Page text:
41

Stevenson, “The Ideal Benefactor,” 428.

42

The first line of the translation is adapted to render the semantics of the verb philein more accurately. The phrase mallon philein is commonly translated as ‘to have more love,’ or ‘to love more.’ However, the verb philein (φιλεῖν), although compatible with philoi having warm emotions, does not in itself refer to an emotional disposition comparable to modern English ‘loving.’ The verb primarily expresses that the subject is related to something or someone, with senses ranging from a vague ‘belonging to,’ to a stronger sense of ‘being/feeling committed to,’ ‘showing loyalty’ or ‘depending on.’

43

Aristotle, Nicomachean Ethicsix.7, 1167b17–24. All translations of Aristotle are by Broadie and Rowe (2002).

44

Aristotle defines philia (φιλία, noun) as a bond of mutual philein (φιλεῖν, verb) of two partners who are aware of each other’s philêsis (φίλησις, nominalized verb).

45

Whereas philein (φιλεῖν) is a verb that signifies the level of commitment the subject feels towards a philos (φίλος), agapân (ἀγαπᾶν) is rather an evaluative verb indicating a subject’s positive response (‘appreciation’) of a person, thing or situation, ranging from ‘to value,’ ‘to appreciate’ to ‘to be pleased with’: Schmidt, Synonymik der griechischen Sprache, 485; Cope and Sandys, The Rhetoric of Aristotle, 296.

46

Nicomachean Ethicsix.7, 1167b24–32.

47

See the discussion in Pakaluk’s commentary in Nicomachean Ethics Book viii and ix, 184. The main problem is that without the original context, it is impossible to establish the meaning of ‘from the bad side.’ The interpretations suggested by Pakaluk are: (1) ‘from a bad point of view,’ i.e., like a bad seat at the theatre that prevents one from seeing what is actually going on; (2) ‘at the bad side of things,’ i.e., with neglect of the good in what is to be seen on the stage. Pakaluk thinks (1) is most likely the correct reading.

48

In the passage that immediately follows this quotation, Aristotle proposes an alternative model to analyze the benefactor–beneficiary-relationship, based on an analogy with the craftsman–product-relationship: the ‘creating’ and ‘giving’ side of the analogy is actualizing its potential in the creating and giving.

49

Note that at this point, Aristotle only mentions philêsis and philein from the point of view of the benefactor/giver. Another objection frequently formulated against the Debtor’s Paradigm is that it fails to explain and take in positive dispositions and emotions from the side of the receiver, such as gratitude: Card, “Gratitude and Obligation,” 118.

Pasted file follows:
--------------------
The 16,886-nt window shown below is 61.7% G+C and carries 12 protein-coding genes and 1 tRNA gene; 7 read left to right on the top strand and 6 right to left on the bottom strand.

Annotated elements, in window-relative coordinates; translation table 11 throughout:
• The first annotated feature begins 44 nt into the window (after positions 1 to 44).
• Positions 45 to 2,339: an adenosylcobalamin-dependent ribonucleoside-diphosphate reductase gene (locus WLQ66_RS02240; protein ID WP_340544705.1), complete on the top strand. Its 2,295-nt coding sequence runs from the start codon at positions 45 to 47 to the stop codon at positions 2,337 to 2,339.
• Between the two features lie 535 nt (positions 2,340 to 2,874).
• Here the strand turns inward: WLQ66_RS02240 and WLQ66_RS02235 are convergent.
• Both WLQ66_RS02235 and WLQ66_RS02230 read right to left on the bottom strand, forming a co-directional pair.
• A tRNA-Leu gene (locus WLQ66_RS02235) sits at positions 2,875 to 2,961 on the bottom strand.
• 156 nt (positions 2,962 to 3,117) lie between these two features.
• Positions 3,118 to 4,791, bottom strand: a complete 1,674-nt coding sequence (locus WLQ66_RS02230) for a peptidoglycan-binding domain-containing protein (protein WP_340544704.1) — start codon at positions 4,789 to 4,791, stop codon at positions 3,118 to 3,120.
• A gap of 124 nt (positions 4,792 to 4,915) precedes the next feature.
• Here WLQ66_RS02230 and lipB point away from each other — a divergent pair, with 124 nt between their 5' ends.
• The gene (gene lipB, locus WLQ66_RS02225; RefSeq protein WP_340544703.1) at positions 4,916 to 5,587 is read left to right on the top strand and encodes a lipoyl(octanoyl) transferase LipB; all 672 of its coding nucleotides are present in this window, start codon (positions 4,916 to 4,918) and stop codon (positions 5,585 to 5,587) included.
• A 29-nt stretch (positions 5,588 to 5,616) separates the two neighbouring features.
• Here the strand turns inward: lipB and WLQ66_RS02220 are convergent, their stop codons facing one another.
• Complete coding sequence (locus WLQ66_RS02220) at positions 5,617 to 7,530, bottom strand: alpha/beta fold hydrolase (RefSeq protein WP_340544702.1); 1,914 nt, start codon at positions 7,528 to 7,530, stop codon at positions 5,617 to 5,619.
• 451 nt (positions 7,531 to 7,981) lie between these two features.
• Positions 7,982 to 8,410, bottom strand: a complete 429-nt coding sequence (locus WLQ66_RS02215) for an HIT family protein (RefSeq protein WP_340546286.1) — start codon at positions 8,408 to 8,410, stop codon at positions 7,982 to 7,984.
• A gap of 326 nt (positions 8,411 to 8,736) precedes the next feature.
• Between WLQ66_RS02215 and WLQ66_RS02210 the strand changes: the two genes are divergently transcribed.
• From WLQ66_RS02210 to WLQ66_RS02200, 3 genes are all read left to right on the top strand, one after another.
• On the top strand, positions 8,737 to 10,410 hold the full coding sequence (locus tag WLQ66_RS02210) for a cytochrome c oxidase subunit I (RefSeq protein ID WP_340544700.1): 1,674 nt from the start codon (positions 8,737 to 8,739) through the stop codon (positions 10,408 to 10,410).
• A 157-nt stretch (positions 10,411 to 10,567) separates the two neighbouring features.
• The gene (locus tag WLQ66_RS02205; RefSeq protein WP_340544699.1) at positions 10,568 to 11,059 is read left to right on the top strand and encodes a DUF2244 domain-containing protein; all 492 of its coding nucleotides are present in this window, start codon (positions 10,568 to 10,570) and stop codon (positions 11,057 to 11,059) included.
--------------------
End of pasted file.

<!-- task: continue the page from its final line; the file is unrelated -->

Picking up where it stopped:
50

Ibid., 116.

51

Nicomachean Ethicsviii.13, 1162b22–31.

52

Here, Aristotle is extending the range of philia to encompass all types of exchanges (‘utility friendships’ in his vocabulary). Modern readers as well as Aristotle’s contemporaries would not be inclined to categorize these one-off transactions (bonds between ‘neutral strangers’ in Adam Smith’s terminology) as ‘friendships.’ See Silver, “Friendship in Commercial Society,” 1479–85.

53

Historically, we know that the colony Locri in Italy did not regulate credit in law.

54

See Aristotle, Nicomachean Ethicsviii.13, 1162b31.

55

Xenophon,, Memorabiliaii.2.5–6; emphasis added.

56

Pseudo-Aristotle, Problems 950a40.

57

Cf. Aristotle’s definition of kharis (mutual generosity, hence including gratitude) as “a service to one who needs it, not in return for anything, nor so that the one who performs the service may gain something, but so that the other may” (Rhetoricii.vii).

58

Derrida, “The Time of the King,” 128.

59

Forster, A Passage to India, 254.

60

Konstan, Friendship in the Classical World, 82; emphasis added. The same point is already implicit in Sahlins’s definition of ‘generalized reciprocity’ as ‘putatively altruistic’ (Stone Age Economics, 193).

61

Bourdieu, The Logic of Practice, 105.

62

“The most ordinary and even the seemingly most routine exchanges of ordinary life, like the ‘little gifts’ that ‘bind friendship,’ presuppose an improvisation, and therefore a constant uncertainty, which, as we say, make all their charm, and hence all their social efficacy” (ibid., 99).

63

Ibid., 105.

64

Ibid., 6.

65

Xenophon, Memorabiliaii.7.9.

66

Ibid., ii.vii.9.5.

67

Cf. Bourdieu [1980] (1990) 107: “It is the curse of objectivism that, here as in all cases where it confronts collective belief, it can only establish, with great difficulty, truths that are not so much unknown as repressed; and that it cannot include, in the model it produces to account for practice, the individual or collective, private or official, subjective illusion against which it has had to win its truth, in other words the illusio, belief, and the conditions of production and functioning of this collective denial.”

68

Bourdieu, The Logic of Practice, 108.

69

Theophrastus, Characters 18.5–7.

70

Ibid., 17.9.